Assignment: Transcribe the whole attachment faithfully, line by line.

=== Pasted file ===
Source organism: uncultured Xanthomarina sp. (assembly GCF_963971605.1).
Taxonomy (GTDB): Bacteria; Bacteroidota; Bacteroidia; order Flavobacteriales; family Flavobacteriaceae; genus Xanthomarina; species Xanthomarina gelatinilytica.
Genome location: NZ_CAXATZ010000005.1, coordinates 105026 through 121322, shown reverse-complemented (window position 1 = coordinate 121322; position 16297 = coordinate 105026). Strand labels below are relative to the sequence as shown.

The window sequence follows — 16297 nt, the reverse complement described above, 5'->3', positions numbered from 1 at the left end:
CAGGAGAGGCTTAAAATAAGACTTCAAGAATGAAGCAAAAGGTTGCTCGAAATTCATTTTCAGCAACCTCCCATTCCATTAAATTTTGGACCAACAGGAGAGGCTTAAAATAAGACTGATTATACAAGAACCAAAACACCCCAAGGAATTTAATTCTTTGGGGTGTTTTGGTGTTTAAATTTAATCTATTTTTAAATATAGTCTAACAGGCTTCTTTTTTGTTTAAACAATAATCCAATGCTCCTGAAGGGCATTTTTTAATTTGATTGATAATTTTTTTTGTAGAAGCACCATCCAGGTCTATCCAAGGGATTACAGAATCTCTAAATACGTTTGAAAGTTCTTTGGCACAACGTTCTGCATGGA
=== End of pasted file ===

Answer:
Source organism: uncultured Xanthomarina sp. (assembly GCF_963971605.1).
Taxonomy (GTDB): Bacteria; Bacteroidota; Bacteroidia; order Flavobacteriales; family Flavobacteriaceae; genus Xanthomarina; species Xanthomarina gelatinilytica.
Genome location: NZ_CAXATZ010000005.1, coordinates 105026 through 121322, shown reverse-complemented (window position 1 = coordinate 121322; position 16297 = coordinate 105026). Strand labels below are relative to the sequence as shown.

The window sequence follows — 16297 nt, the reverse complement described above, 5'->3', positions numbered from 1 at the left end:
CAGGAGAGGCTTAAAATAAGACTTCAAGAATGAAGCAAAAGGTTGCTCGAAATTCATTTTCAGCAACCTCCCATTCCATTAAATTTTGGACCAACAGGAGAGGCTTAAAATAAGACTGATTATACAAGAACCAAAACACCCCAAGGAATTTAATTCTTTGGGGTGTTTTGGTGTTTAAATTTAATCTATTTTTAAATATAGTCTAACAGGCTTCTTTTTTGTTTAAACAATAATCCAATGCTCCTGAAGGGCATTTTTTAATTTGATTGATAATTTTTTTTGTAGAAGCACCATCCAGGTCTATCCAAGGGATTACAGAATCTCTAAATACGTTTGAAAGTTCTTTGGCACAACGTTCTGCATGGA